‘Water taxi’ idea floated to boost Hong Kong tourism
Proposal would run boats to touristy areas such as Central and West Kowloon
Crossing the Victoria Harbour may just be a taxi ride away, if a Hong Kong government proposal to boost flagging tourism by reviving “water taxi” services gains approval, almost 50 years after the smaller boats ended their run.
Under the plan, the boats, which will offer passengers more flexibility, would take them to popular areas such as Central, West Kowloon, Kai Tak and Tsim Sha Tsui, according to the latest tourism development plan released by the Commerce and Economic Development Bureau on Friday.
In a written reply to the Post’s queries, the Tourism Commission said it would work with other departments to study the feasibility of launching water taxi services.
Though no clear details have been revealed, the tourism industry applauded the “innovative” idea, claiming it would put Hong Kong on par with major cities such as New York, Venice, Sydney and Bangkok, which offer waterway transport services.
“It is a good idea as Hong Kong is famous for its harbour. Introducing the water taxi [service ] can help build the image of our harbour,” Travel Industry Council executive director Joseph Tung Yao-chung said.
He expected the water taxi routes to be longer than those of the existing ferry services, which currently take passengers across the harbour within about 15 minutes. Having a longer route would allow tourists to fully appreciate the views on both sides of the waters, he said.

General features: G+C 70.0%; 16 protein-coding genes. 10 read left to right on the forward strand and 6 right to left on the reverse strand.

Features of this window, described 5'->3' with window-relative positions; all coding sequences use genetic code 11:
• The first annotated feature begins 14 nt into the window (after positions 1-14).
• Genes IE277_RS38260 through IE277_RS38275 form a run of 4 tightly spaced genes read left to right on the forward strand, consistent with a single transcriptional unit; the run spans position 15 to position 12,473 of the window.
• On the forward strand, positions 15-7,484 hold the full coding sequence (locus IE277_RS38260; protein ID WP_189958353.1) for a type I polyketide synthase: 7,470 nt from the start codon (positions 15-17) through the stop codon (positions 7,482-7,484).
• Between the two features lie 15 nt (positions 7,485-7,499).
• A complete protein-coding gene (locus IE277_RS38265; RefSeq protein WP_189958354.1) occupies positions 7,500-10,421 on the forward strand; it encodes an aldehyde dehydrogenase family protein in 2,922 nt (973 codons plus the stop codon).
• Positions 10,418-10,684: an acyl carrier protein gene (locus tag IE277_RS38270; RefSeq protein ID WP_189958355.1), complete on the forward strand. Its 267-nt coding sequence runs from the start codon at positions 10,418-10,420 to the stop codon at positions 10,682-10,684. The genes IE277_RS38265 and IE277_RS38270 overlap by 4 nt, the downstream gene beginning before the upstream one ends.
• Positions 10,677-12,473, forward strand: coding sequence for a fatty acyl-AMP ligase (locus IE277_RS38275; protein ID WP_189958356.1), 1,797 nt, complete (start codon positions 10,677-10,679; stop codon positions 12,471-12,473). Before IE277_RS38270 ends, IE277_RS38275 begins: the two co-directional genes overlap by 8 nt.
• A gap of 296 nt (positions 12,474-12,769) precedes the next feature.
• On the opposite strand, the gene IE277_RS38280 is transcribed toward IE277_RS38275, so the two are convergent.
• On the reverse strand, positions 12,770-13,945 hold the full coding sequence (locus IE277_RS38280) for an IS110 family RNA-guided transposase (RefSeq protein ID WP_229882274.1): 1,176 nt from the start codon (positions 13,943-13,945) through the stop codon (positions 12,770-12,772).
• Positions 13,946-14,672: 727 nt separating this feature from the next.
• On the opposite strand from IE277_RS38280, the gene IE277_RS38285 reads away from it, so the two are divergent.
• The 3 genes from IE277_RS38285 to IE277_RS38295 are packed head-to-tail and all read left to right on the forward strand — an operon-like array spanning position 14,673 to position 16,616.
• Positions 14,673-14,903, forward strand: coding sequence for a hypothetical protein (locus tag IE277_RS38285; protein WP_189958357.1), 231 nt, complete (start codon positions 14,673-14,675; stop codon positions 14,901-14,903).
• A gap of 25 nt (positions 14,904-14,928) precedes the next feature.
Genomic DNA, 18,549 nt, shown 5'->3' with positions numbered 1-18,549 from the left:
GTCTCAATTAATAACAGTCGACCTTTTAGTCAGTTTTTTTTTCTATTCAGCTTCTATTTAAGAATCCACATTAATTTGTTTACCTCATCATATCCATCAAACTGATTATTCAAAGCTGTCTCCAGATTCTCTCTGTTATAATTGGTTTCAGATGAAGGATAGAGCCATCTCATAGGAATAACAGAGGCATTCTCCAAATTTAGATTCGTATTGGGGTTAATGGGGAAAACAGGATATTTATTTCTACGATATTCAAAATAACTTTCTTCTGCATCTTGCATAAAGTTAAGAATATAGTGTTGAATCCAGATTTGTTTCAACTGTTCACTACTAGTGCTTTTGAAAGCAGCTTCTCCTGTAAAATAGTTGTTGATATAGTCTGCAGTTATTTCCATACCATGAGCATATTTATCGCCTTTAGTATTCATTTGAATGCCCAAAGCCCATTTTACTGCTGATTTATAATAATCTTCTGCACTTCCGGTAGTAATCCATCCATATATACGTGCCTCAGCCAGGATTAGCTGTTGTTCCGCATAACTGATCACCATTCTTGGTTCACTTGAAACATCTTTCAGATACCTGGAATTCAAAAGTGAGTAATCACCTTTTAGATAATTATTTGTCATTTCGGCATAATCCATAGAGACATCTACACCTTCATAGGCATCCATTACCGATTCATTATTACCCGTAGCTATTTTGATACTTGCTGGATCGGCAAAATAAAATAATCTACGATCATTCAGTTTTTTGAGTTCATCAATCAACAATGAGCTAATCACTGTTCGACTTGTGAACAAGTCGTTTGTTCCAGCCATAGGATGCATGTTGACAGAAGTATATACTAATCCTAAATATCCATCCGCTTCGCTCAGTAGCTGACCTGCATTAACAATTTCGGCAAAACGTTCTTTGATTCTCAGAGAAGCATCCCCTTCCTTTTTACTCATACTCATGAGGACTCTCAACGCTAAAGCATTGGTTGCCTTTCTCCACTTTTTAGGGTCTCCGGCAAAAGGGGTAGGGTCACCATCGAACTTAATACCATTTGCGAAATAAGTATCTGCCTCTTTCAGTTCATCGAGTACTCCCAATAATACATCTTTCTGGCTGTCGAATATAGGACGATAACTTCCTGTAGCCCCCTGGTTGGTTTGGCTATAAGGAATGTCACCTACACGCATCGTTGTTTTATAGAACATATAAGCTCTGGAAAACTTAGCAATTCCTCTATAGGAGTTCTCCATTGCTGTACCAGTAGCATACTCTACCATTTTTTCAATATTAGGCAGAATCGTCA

Tourism sector lawmaker Yiu Si-wing also welcomed the idea, as he had been pushing for the government to add more new activities to diversify the city’s tourism offerings.
“It is a very innovative idea. Smaller boats should be able to provide tourists with greater flexibility and better travel experience,” Yiu said.
He expected affluent travellers to be more interested in the proposed “water taxis”, as such tourists are more willing to pay premium prices for more customised services.
To enhance the service, Yiu also suggested that the government build more supporting facilities such as smaller boat terminals, and design routes carefully to avoid causing interruptions to existing ferry services.
The concept of the “water taxi” is not new, as similar vessels had operated in the city from the 19th century until the 1970s, serving mostly locals.
Back then, residents and sailors in Hong Kong hopped onto a cheap, on-demand motorboat known as “walla-walla” to travel across the Victoria Harbour.
Landing points were concentrated in Hong Kong’s busiest districts including Central, Sheung Wan and Wan Chai on Hong Kong Island, and Tsim Sha Tsui, Yau Ma Tei and Tai Kok Tsui on the Kowloon Peninsula.
Even after the establishment of Star Ferry in 1898 – a company which later dominated the ferry service between Central and Tsim Sha Tsui – many commuters still relied on the on-call motorboat to cross the harbour.
The small vessels completed their run only in the 1970s after the opening of the Hung Hom Cross-Harbour Tunnel, linking Hung Hom and Causeway Bay.
To revive the traditional service in modern Hong Kong, Southern district councillor Paul Zimmerman said an online booking centre – either in the form of a website or mobile application – should be set up to take orders.
“The water taxi service should be operated like Uber,” he said, referring to the ride-hailing giant.